Veena Dubal, an attorney and associate professor at UC Hastings, explained the parallels between the history of labor relations in San Francisco’s taxi industry and the push by TNCs to have their drivers deemed to be independent contractors. Taxi drivers actually achieved substantial employment protections through labor organizing the early 20th century. But from the 1950s onwards the taxi companies sought creative legal routes to redefine drivers as independent contractors, which increased the companies’ profitability. In San Francisco this change really took hold in the 1970s, after which there was essentially a two-tier system, with a small number of medallion holders each affiliated with a taxi company renting their cabs to a pool of contract drivers who had few guarantees of shifts or income.

The limited supply of taxi medallions made them very valuable commodities and reduced the incentive for companies to improve service for customers or conditions for drivers. By the early 2000s, national organizing by drivers had started to achieve modest improvements in some cities, such as guaranteed hours. Ironically, San Francisco cabs actually wanted to put in place a centralized dispatch system but were barred from doing this by the city. Now that centralized dispatch has become such an attractive feature of TNC services, San Francisco has allowed taxi companies to affiliate via the Flywheel app, which lets passengers locate any taxi from a participating company.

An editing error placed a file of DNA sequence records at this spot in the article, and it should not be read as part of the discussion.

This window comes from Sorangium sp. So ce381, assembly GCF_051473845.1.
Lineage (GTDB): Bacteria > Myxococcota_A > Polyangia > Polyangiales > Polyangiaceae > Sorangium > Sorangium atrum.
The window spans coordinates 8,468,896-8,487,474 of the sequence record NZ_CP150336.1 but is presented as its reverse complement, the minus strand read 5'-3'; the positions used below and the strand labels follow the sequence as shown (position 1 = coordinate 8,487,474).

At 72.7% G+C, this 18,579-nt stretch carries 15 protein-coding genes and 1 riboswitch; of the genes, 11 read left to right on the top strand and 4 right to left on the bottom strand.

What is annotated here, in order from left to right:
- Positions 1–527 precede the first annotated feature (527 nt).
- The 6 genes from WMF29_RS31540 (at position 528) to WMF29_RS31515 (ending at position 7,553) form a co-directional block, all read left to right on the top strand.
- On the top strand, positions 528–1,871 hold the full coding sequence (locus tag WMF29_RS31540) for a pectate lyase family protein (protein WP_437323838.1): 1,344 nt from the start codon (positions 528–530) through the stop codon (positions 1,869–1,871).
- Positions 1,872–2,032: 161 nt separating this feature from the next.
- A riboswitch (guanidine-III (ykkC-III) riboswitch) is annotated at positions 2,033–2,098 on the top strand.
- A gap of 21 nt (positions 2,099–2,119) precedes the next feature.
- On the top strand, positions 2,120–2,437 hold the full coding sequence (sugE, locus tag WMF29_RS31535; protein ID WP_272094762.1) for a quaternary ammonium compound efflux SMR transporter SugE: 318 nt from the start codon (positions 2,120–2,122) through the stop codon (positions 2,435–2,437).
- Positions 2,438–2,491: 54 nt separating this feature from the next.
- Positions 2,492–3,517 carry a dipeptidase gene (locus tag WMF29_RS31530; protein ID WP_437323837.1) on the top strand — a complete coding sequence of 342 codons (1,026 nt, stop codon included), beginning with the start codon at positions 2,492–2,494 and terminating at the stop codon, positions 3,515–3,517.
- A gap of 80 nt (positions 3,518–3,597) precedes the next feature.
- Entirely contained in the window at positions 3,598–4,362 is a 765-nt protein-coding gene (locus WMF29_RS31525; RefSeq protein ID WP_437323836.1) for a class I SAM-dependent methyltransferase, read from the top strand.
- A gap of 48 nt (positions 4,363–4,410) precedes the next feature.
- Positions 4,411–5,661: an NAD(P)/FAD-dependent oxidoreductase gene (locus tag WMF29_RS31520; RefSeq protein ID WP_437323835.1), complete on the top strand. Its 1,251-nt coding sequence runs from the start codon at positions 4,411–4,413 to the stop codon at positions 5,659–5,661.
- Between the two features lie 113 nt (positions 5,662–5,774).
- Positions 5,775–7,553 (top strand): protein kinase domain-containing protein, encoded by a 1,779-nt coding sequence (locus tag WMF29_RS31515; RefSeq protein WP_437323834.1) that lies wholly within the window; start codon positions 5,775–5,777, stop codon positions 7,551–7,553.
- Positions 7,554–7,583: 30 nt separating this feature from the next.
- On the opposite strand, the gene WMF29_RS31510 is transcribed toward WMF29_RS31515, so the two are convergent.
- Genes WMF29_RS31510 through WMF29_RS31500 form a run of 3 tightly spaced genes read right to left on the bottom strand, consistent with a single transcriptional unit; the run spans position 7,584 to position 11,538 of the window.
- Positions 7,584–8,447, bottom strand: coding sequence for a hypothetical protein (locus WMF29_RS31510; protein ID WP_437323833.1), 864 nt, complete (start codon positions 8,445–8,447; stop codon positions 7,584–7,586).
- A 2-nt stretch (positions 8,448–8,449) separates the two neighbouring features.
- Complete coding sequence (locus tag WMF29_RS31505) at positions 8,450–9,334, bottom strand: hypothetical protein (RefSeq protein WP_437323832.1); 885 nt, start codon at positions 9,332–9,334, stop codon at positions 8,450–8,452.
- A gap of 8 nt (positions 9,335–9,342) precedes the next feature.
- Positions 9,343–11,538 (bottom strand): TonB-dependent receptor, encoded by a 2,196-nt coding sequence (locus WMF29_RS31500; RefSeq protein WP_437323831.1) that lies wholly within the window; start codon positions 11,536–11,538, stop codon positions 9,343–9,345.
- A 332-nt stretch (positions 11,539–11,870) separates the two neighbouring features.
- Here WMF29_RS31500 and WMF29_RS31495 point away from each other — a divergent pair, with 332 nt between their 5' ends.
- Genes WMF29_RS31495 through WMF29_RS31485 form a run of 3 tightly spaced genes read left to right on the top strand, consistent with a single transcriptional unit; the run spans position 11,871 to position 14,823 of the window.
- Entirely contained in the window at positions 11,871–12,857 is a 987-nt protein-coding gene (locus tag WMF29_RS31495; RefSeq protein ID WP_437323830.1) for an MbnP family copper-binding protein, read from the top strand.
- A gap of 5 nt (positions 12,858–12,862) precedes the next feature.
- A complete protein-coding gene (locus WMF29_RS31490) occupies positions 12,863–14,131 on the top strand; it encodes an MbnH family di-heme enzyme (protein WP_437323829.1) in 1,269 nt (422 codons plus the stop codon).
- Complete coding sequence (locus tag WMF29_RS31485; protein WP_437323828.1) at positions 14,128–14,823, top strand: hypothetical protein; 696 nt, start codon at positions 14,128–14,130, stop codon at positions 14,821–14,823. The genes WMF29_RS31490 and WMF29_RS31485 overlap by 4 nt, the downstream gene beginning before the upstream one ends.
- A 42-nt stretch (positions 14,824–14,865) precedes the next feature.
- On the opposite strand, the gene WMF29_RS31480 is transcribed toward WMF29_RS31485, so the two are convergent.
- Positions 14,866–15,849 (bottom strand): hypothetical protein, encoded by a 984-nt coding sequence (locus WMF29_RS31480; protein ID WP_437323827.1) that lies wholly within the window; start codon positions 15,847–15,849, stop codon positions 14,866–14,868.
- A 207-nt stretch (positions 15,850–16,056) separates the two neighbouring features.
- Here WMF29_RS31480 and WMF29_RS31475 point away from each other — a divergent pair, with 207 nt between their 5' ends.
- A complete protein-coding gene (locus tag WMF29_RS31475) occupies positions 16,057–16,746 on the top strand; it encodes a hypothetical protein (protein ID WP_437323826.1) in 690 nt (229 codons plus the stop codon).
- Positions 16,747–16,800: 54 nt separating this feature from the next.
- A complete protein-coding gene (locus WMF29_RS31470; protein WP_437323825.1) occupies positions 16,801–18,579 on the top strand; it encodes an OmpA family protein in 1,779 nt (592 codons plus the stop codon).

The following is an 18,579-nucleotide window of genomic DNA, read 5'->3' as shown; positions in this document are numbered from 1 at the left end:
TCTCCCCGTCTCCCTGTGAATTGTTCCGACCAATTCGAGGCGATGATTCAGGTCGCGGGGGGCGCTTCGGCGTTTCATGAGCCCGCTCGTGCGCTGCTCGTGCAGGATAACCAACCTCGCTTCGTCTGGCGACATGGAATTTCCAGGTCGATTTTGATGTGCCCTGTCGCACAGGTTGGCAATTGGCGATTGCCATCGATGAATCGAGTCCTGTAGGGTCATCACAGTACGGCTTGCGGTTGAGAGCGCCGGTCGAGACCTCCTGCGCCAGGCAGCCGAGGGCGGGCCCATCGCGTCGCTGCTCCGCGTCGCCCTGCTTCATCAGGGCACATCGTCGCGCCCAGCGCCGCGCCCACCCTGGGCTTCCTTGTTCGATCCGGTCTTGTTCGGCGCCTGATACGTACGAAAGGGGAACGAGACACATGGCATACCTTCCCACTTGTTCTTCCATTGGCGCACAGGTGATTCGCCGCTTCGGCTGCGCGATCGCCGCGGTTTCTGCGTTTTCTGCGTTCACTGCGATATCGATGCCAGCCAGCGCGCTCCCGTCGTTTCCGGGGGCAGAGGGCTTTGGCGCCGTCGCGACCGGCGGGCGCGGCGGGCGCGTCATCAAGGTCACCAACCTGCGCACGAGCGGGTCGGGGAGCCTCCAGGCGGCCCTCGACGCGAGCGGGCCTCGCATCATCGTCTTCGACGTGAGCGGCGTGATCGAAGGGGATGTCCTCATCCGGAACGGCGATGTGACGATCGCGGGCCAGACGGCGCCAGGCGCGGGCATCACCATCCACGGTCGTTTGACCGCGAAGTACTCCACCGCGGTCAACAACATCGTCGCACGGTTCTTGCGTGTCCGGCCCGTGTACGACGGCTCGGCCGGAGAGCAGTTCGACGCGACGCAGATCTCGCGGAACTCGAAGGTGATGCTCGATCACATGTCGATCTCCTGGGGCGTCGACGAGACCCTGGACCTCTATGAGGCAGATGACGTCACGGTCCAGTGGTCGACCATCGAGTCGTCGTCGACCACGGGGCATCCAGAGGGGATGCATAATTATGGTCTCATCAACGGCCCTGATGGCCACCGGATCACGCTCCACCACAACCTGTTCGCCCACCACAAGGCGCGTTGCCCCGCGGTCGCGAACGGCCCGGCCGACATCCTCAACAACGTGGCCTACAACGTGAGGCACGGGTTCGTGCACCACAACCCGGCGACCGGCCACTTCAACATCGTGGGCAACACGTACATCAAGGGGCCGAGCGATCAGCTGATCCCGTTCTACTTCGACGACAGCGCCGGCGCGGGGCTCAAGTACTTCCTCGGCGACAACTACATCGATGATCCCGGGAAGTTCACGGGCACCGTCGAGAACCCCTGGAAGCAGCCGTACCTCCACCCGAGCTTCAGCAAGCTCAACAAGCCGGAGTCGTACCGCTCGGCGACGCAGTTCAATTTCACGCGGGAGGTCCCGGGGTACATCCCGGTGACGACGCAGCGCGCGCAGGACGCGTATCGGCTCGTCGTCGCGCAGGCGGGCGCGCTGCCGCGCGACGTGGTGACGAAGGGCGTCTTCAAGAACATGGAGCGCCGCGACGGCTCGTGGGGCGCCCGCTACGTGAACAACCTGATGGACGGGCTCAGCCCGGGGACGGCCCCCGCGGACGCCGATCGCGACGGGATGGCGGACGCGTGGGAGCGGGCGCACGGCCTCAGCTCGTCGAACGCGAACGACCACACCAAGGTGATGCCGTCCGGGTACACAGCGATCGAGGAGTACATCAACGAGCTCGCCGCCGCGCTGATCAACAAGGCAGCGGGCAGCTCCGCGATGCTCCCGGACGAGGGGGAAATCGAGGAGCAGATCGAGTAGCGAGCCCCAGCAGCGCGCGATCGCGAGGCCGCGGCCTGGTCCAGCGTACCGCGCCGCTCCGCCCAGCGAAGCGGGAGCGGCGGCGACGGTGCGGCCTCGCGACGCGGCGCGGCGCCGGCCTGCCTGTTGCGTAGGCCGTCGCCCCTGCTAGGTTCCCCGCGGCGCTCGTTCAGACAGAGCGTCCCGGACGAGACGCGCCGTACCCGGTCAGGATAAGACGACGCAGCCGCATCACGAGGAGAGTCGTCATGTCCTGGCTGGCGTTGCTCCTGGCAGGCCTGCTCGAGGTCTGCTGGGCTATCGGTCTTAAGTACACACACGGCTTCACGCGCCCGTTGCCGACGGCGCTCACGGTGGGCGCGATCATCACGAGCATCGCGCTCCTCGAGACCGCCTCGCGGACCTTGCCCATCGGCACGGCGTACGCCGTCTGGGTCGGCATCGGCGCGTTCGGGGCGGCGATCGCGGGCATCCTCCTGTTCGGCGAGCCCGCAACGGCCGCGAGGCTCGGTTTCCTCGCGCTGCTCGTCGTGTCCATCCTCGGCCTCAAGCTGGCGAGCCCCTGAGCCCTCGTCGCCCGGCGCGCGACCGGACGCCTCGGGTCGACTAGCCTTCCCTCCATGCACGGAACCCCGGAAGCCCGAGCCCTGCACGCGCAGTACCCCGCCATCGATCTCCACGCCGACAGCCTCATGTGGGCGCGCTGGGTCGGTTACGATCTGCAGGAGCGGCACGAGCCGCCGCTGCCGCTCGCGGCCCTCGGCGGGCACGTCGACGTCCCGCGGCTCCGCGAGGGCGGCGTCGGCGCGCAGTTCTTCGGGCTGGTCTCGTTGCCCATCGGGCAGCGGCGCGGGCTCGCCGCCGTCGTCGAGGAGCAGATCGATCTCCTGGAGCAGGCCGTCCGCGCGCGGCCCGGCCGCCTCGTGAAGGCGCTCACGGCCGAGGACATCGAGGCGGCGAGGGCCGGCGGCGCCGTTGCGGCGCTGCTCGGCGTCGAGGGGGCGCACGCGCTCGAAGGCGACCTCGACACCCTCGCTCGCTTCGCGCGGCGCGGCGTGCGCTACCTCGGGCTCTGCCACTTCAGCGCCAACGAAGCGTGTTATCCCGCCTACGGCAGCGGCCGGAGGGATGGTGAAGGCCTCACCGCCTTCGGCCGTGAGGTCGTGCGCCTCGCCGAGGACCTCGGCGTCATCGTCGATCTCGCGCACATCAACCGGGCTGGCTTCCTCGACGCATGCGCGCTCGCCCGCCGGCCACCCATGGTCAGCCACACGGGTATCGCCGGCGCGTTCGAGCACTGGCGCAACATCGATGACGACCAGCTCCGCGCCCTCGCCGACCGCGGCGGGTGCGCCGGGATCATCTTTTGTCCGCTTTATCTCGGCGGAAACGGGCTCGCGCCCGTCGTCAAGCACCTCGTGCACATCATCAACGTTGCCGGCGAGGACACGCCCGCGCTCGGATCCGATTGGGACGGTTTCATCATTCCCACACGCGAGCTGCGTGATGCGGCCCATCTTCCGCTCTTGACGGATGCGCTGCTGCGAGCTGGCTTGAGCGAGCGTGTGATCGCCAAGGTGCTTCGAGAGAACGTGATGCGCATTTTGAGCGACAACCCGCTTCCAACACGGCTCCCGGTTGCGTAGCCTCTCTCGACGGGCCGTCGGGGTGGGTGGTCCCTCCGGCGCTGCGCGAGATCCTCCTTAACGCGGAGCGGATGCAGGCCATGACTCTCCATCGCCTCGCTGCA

May at HANC: Airbnb Rentals and the Haight-Ashbury

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Over 50 people attended HANC's May meeting on the impact of short term tourist rentals (“Airbnb rentals”) on our neighborhood.  The day before the meeting the Board of Supervisors Budget and Legislative Analyst Office issued a report on the impact of short term rentals citry wide (Analysis of the Impact of Short Term Rentals on Housing) which found that the Haight-Ashbury had some 32% of its vacant rental hosing stock being offered as “commercial” Airbnb listings and removed from the rental market with resultant increase in rent .  This was the most rental housing removed of any neighborhood in the City.  Moreover, the report pointed out, the neighborhood led in the number of evictions that occurred over the same period. 

The study was confirmed by personal testimony of neighborhood residents at the meeting who reported their stories of being evicted or having neighbors evicted to make room for the Airbnb rentals.